Researchers from the Indian Institute of Technology (IIT), Roorkee, Uttarakhand, claimed to have identified a new enzyme from yak cheese that has the potential to improve the nutritional value of cereals by improving the bio-availability of vital minerals. “This will be of great benefit to India where the deficiency of micronutrients, such as phosphorous, iron, calcium and zinc, is a major health issue, particularly for vegetarians,” said the premier institute in a statement. Besides Naveen Kumar Navani, associate professor, department of biotechnology, IIT Roorkee, and leader of the research, the team included Rekha Sharma, Piyush Kumar and Vandana Kaushal of IIT Roorkee, and Rahul Das of Indian Institute of Science, Education and Research, Kolkata.
Speaking about the importance of this project to the country, he said, “As per reports by the Food and Agriculture Organization (FAO), micronutrient deficiency (also regarded as hidden hunger) afflicts one in three people globally.” “This results in severe debilitation at the mental and physical levels, specifically for children. Enzymes like Phytase have the ability to reduce such burden of hidden hunger by making non-available micronutrients available for the body,” he added.
Navani explained that in plants, phosphorous was stored mainly as organic phosphorous called phytate, which is an anti-nutritional factor (ANF). “Nuts, seeds, beans and whole grains are rich in phosphorous, while vegetables and fruits have lesser quantity. Despite this, people with vegetarian diets not only exhibit deficiency of phosphorous, but other minerals as well. This is because humans lack an enzyme called phytase needed to convert phytate into free phosphorous for absorption by the body,” the research said. Navani said that newly identified enzyme promises to address this problem. It has been found to effectively dephytinise the phytate and generate free phosphorous. Researchers have also shown that it also helps to increase the bioavailability of iron, zinc, magnesium and calcium. Elaborating on his research, he added that the phytase enzyme was identified, cloned and characterised from a probiotic bacterium called Lactobacillus fermentum NKN51. The bacterium was isolated from ethnic cheese (called churpee) made from the milk of the Himalayan yak from Khardong village in Nubra valley, Leh. The enzyme has been named phyLf.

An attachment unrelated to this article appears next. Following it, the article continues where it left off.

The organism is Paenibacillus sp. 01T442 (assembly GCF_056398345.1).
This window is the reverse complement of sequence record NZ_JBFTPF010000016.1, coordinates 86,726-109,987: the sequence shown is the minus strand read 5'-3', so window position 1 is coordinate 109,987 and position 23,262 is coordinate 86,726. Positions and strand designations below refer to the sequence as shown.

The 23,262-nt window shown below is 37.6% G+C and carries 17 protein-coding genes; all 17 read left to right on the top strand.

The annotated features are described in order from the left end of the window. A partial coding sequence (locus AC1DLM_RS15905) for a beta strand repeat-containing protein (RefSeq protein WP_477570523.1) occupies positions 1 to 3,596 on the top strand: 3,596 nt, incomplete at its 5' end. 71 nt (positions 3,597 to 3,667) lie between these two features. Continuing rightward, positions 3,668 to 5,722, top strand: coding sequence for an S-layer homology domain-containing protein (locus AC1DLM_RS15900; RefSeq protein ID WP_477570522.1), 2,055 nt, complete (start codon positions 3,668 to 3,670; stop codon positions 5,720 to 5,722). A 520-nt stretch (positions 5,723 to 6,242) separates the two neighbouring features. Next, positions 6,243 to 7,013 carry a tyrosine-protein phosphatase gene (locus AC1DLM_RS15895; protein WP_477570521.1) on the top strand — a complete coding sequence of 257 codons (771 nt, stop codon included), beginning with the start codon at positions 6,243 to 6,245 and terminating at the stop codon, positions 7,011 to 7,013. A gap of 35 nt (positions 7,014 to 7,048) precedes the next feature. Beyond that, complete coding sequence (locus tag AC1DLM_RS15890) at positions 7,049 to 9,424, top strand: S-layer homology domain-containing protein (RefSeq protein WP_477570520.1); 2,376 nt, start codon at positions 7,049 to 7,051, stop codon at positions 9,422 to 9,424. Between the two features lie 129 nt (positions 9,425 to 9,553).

Navani and his team were now collaborating with Ajit Yadav of the Indian Council of Agricultural Research (ICAR) – Central Avian Research Institute, Izzatnagar, to apply this purified phytase enzyme along with other plant-derived antimicrobials to see their efficacy on reducing the load of pathogenic bacteria like Salmonella and improving the growth performance of poultry. In the long term, this enzyme could be used in enhancing the micronutrient availability to infants, pregnant women and the elderly. “Nuts, seeds, beans and whole grains are rich in phosphorous, while vegetables and fruits have it in a lesser quantity. Dephytinisation of durum wheat and finger millet flour with the purified enzyme, followed by in-vitro model of gastric digestion, shows increased levels of bio-accessibility and dialysability of iron, zinc, magnesium and calcium contents,” said Navani.
“Conventionally, phytase enzymes are derived from fungi and are considered fit for use to improve nutritive values of poultry and other livestock feeds. And my team was looking for a source that could be used to improve food items consumed by humans – a food-grade bacterium. We tried samples of milk and other dairy products of cows, buffaloes, sheep and goats from different parts of the country,” he said. Started in 2016, the research was funded by the National Agricultural Science Fund of ICAR and Uttarakhand Council of Science and Technology. The researchers have published results of their work in a recent issue of journal Bioresource Technology.
Source : fnbnews.com
Published on: May 16, 2018